Criminal Justice (Institutional Theory and Practice) (BS)

Criminal Justice (Institutional Theory and Practice) (BS)


The major is intended for students who seek a career in criminal justice and would like to explore the field from a broad perspective. It is devoted to understanding criminal justice institutional theory and practice in the context of diverse multicultural societies. The major underscores the rule of law as the glue which holds together the arenas of police, courts, and corrections that along with other social institutions and the public, are the co–producers of justice.

Learning Outcomes.

  • Students will understand the historical development, functions and roles of each component of the criminal justice system.
  • Students will describe and critically examine the major criminological theories on crime causation and prevention, and apply them to criminal justice practice.
  • Students will critically analyze the social response to crime and the practice of criminal justice.
  • Students will demonstrate the ability to access, conduct, interpret, and apply criminal justice research.


Credits required. 36 (or more depending on math placement)

Prerequisites. SOC 101, and POL 101 (or GOV 101). Students are strongly urged to complete these courses during their first year in the College. SOC 101 can fulfill the Flexible Core: Individual and Society and POL 101 can fulfill the Flexible Core: U.S. Experience in its Diversity areas of the College’s general education requirements. CJBS 101 is the required first course within the major and is a prerequisite for many subsequent courses in the major.  Depending on math placement, some students may need to take MAT 105 and/or MAT 108 as prerequisites for the required statistics and research methods course, CJBS 250.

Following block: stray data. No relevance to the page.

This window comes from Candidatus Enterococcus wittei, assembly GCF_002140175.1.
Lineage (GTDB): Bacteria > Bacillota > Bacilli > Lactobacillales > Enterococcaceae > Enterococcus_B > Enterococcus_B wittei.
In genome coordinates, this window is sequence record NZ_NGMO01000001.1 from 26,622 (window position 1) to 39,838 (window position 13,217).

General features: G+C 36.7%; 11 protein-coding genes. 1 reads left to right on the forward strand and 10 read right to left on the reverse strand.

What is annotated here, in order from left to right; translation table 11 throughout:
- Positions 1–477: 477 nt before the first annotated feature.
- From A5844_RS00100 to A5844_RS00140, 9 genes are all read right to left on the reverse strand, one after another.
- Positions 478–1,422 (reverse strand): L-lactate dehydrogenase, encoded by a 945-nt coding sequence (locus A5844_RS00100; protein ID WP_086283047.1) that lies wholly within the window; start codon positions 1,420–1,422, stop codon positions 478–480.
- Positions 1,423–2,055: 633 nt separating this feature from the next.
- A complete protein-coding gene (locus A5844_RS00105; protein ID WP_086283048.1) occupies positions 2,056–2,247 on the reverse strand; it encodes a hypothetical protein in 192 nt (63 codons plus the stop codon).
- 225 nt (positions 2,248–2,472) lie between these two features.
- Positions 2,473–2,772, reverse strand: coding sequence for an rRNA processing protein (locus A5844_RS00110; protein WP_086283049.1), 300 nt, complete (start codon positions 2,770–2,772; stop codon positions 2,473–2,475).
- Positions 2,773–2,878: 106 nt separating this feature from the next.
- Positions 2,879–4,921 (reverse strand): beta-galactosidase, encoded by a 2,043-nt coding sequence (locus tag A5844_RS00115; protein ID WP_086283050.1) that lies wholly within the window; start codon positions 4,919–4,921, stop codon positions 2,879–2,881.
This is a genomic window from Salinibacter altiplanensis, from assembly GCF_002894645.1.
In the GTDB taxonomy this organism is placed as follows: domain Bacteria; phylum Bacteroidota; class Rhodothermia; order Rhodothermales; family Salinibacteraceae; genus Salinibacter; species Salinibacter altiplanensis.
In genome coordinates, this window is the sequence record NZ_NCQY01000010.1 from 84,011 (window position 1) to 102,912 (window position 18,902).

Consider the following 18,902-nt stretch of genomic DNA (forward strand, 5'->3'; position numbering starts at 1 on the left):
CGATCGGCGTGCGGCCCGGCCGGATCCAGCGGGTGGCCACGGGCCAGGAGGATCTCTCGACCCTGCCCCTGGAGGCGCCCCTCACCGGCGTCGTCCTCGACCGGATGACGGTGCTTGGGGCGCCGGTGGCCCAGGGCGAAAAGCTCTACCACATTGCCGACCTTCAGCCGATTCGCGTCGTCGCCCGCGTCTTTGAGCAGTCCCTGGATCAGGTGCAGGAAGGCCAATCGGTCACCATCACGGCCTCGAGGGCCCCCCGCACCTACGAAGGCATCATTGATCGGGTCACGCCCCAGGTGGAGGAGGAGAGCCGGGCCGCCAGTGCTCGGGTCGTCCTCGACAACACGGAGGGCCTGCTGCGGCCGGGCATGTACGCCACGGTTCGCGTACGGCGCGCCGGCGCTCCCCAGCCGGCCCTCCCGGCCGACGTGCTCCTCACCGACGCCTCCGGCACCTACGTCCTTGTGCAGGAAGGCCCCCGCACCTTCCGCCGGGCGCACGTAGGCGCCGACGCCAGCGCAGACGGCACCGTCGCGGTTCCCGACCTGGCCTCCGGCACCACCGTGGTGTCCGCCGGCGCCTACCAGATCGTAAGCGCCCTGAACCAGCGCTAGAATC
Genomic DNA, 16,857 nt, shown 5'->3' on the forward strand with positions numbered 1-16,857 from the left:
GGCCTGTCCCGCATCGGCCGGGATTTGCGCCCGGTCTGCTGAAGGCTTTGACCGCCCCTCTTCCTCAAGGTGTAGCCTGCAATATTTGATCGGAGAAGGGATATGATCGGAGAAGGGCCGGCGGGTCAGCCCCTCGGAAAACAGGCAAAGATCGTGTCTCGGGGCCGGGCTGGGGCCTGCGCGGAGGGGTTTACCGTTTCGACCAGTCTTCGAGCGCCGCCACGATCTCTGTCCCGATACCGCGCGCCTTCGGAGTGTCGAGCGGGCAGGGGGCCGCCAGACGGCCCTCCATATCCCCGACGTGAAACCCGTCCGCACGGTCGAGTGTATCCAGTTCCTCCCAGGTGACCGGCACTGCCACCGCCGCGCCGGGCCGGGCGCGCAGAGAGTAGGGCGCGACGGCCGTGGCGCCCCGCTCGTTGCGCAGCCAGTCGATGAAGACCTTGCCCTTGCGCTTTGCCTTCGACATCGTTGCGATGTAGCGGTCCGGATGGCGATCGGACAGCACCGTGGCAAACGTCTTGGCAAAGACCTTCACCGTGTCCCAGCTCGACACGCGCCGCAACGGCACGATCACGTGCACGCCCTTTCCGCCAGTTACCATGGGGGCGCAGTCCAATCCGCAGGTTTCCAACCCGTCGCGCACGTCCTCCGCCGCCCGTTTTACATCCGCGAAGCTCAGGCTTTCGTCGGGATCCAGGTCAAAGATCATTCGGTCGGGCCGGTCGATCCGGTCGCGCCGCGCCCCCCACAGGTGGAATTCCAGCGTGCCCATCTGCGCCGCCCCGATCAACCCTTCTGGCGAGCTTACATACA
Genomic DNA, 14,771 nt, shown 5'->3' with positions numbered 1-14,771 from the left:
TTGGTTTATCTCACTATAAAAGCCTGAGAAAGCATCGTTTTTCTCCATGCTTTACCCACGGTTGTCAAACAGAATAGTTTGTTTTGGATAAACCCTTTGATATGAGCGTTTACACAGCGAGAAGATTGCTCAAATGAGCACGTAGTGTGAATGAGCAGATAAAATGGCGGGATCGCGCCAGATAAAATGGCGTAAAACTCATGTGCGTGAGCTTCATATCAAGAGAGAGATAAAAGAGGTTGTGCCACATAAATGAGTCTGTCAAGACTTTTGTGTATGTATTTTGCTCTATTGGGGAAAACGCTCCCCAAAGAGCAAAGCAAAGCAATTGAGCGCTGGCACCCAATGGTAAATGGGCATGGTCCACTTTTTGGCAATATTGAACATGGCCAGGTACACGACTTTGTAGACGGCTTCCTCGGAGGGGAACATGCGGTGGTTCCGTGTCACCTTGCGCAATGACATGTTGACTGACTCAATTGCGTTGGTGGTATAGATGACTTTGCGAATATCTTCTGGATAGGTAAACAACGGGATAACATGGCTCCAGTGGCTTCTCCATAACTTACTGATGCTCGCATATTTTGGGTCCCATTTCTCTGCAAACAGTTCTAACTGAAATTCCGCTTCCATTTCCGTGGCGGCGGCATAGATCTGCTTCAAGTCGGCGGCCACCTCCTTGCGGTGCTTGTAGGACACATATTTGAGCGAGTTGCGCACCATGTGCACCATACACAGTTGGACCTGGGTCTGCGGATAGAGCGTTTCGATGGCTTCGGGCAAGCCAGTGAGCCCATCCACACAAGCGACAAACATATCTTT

Other courses also have prerequisites beyond courses previously taken in the major. In Part III, COR 201 is a prerequisite for COR 401, COR 415 and COR 430.

Coordinator. See the Department of Law, Police Science and Criminal Justice Administration (Room 422HH, 212.237.8032)

Advisors. Ms. Charlotte Cuss and Ms. Wanda Owens, Academic Advisement Center, (L.73 NB, Make an appointment using AdvisorTrac.

Advising resources. CJBS Major Advisement Video. CJBS Information Packet. CJBS Worksheet. Sample Four-year Plan of Study.

Baccalaureate/Master’s Program in Criminal Justice. Qualified undergraduate students may enter the Baccalaureate/Master’s Program and thereby graduate with both a bachelor’s and a master’s degree in criminal justice. For additional information, contact Professor Jennifer Dysart, Department of Psychology (212.484.1160,

Study abroad. Students in the College’s Study Abroad Program may use some of their study abroad credits to substitute for related courses in the major. With regard to particular courses, the student should consult with the coordinator for the major. For information about the College’s Study Abroad Program, contact Mr. Kenneth Yanes (212.484.1339,

Additional requirement. As part of this major, students must take three courses in Part 3. Distribution Areas, one from each category A-C.  At least two of those courses must be at the 300–level or above and must come from different categories.